FRANCE REALIZES MORE MEMBER STATES MEAN LESS EU
by Nicholas Karides, Director, ampersand communications ltd
Everybody knew that Turkey’s candidacy would divide the European Union. But nobody had thought
it would destabilize the Union’s integration process well before it actually joined the group. It is
happening already, as early as six months before Turkey begins accession negotiations.
France, a founding member and the soul of European integration in the last 55 years, appears ready
to shoot down the EU Constitutional Treaty as its voters perceive a Yes vote as the herald of
Turkey's eventual membership of the Union.
Polls indicate that French voters appear inclined to say No on May 29 because they believe that in
December last year Jacques Chirac and his 24 European Council partners, made a fatal mistake by
opening the door to Turkey’s membership. They are not alone in considering Turkey’s entry as
undermining the EU’s future.
The truth is that Turkey’s membership process and the coming into force of the Constitutional
Treaty are not connected. But in the more complicated context of a Europe gripped by growing
anti-Islamic sentiment and locked in the midst of a difficult economic downturn, the two have
become inexorably linked. Add to that a thorny Directive on the liberalization of Services seized
upon by the usually pro-European political parties and France’s No looks alarmingly probable.
It is questionable whether the French will be able to rebuild the construction if they decide to
rock its foundations but, rather than allow an Islamic country and potentially the biggest Member
State dilute the Union, they are willing to take the risk. And let us be clear: These are not
anti-Europeans. Paralysis they may bring, but this is not a country that had at any stage
suffered from symptoms of euro-sclerosis.
The debate in France is the signal of a much deeper dilemma, wrapped in melancholy, as the
country seeks to reinvent itself in a Union of 25-plus and increasingly English-speaking Member
There was a time when EU officials spoke the mantra of ''deepening and widening'' going
hand-in-hand in Europe: the concept that with every prospective enlargement the Community
had to integrate further, by streamlining its decision making mechanisms and voting in more policy
harmonization. It appears a limit has been arrived at. Europe cannot sustain going deeper and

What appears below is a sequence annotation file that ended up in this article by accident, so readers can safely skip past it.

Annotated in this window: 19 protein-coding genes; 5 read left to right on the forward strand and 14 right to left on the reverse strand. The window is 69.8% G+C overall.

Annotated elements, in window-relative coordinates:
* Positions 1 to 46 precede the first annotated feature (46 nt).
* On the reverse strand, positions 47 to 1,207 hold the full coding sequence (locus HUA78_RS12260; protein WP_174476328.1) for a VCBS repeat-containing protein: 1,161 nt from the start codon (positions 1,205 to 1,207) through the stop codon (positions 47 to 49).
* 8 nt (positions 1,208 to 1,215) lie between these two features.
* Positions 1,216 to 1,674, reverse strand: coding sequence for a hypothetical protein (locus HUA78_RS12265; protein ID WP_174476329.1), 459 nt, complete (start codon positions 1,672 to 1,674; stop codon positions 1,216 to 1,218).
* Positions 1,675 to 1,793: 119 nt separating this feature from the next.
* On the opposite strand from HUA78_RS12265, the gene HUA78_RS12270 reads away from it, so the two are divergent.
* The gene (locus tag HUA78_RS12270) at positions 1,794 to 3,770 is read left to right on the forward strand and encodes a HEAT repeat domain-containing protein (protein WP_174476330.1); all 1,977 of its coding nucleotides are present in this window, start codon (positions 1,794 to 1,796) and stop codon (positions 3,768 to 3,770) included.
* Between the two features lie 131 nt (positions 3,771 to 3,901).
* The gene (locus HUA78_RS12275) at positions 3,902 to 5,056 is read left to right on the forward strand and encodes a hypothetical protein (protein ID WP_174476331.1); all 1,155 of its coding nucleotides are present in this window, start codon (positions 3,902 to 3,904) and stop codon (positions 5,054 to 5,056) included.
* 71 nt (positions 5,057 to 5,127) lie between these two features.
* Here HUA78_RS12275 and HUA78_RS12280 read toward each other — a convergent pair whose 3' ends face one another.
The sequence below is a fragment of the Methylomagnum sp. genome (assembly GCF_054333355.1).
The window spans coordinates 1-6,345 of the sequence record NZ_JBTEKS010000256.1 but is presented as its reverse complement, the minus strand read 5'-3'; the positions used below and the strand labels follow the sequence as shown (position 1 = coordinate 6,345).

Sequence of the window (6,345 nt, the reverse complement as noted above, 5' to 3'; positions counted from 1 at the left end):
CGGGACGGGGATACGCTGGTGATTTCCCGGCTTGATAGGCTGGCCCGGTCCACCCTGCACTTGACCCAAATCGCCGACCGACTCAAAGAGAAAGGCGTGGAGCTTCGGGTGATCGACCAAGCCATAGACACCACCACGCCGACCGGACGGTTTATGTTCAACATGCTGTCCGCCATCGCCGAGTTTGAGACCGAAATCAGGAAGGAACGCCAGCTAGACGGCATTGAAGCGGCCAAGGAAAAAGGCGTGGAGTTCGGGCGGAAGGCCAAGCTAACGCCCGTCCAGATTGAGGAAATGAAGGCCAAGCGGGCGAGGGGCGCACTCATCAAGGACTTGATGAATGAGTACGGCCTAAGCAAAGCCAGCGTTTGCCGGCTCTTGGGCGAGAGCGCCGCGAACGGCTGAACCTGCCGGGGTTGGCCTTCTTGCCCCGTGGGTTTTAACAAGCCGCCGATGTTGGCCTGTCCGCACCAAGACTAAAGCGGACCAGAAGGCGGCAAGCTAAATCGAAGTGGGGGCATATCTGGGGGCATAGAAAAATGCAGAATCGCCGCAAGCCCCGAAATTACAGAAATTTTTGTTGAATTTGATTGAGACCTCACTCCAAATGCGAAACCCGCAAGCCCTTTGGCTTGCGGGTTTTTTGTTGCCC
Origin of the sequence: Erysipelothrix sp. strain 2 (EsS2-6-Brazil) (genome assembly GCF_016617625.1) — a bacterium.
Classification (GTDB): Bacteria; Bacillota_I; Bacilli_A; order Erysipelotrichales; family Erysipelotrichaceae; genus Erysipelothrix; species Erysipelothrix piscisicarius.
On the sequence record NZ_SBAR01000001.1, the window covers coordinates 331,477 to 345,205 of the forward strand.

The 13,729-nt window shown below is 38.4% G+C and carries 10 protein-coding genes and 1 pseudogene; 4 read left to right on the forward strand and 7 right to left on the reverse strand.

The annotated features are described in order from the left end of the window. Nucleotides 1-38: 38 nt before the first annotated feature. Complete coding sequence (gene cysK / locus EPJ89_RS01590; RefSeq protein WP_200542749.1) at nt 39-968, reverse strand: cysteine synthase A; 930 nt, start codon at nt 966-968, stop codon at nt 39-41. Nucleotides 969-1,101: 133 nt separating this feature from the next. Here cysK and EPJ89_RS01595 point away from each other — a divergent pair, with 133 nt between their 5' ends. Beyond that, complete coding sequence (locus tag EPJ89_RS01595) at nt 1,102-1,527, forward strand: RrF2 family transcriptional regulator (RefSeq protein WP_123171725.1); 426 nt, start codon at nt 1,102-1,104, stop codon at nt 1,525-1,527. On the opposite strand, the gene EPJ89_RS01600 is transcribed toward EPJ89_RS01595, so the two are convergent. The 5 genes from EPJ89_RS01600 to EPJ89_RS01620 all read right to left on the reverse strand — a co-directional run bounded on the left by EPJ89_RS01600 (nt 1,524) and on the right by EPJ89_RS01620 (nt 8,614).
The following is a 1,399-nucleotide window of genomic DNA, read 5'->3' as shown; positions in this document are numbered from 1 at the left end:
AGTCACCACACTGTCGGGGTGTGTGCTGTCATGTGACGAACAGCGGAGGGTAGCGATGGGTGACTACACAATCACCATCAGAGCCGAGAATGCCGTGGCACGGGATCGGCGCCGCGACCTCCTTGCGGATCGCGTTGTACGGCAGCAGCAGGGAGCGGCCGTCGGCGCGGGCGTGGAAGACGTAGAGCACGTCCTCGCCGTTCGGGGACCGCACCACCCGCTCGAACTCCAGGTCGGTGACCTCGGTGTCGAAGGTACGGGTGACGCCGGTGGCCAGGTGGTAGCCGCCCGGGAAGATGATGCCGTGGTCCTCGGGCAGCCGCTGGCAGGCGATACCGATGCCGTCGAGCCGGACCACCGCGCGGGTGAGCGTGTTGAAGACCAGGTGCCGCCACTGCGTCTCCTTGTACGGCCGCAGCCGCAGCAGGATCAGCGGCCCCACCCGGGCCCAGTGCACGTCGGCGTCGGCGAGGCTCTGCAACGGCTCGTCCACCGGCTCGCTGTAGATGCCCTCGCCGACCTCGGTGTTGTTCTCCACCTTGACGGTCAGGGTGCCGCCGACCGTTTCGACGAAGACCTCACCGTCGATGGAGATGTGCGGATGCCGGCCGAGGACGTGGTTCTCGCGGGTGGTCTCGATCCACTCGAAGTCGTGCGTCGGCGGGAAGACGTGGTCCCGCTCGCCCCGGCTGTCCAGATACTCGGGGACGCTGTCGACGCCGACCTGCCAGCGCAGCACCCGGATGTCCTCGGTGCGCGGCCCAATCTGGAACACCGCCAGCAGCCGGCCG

wider at the same time, certainly not at its previous pace. It has to choose between the two.
France is signaling that it wants the former, especially if the latter includes Turkey.
The French message for EU leaders is that they need to slow down the enlargement process.
They’ve got the internal market, they’ve got the euro and they’ve fulfilled their historical obligation
of embracing the countries of the recent enlargement. Turkey in fact was never part of that grand
project. They should now consolidate what they have achieved and focus on their flagging Lisbon
Strategy to make the Union the most competitive knowledge-based economy.
In doing so, they should also consider that things aren’t as bad as their self-perpetuating goals force
them to believe. The Union has achieved a great deal. Whether it has institutionalized a comprehensive
common foreign and security policy or whether there is a single telephone number for its foreign minister
are not crucial at this stage.
Europe has and is making a difference. If its stays compact and cohesive, it will continue to do so.
The US may continue to launch wars but it’s the EU that will always be required to establish the peace.
In the end, every nation in the periphery of Europe looks to the Union for solidarity and support (including
Turkey, not to mention the Ukraine).
The Constitution was meant to determine where the Union wanted to go. The difficulties of the
ratification process are proving necessary because they are helping define the path it needs to follow
to get there. And the French are saying that this path need not run through Turkey.
To reverse the trend, the French government could make its public opinion realize that their No vote
would result in an indigestible side-effect. It would in fact get Tony Blair off the hook and deny the
UK its own eagerly anticipated chance to say No which may force it to reconsider its own membership.
A French No would delay the EU train but it would not derail it. In contrast, a British No would not only
fail to hold the train back but it could unhook the British carriage.
In the end, Mr Chirac may still convince his electorate to say Yes to the Constitution, however
marginally. In an act of solidarity, the German Bundestag has deliberately set May 14 for its own
ratification of the Constitution to generate positive momentum for France.
Whatever the result, public sentiment can no longer be ignored. Of course the European Union will
march on because it has to, and because both Germany and France need it to. It is, however, obvious
that France, much earlier than other Member States, has begun to realize that its role in the Union and
the type of Union it envisages are best served with less Member States, not more.
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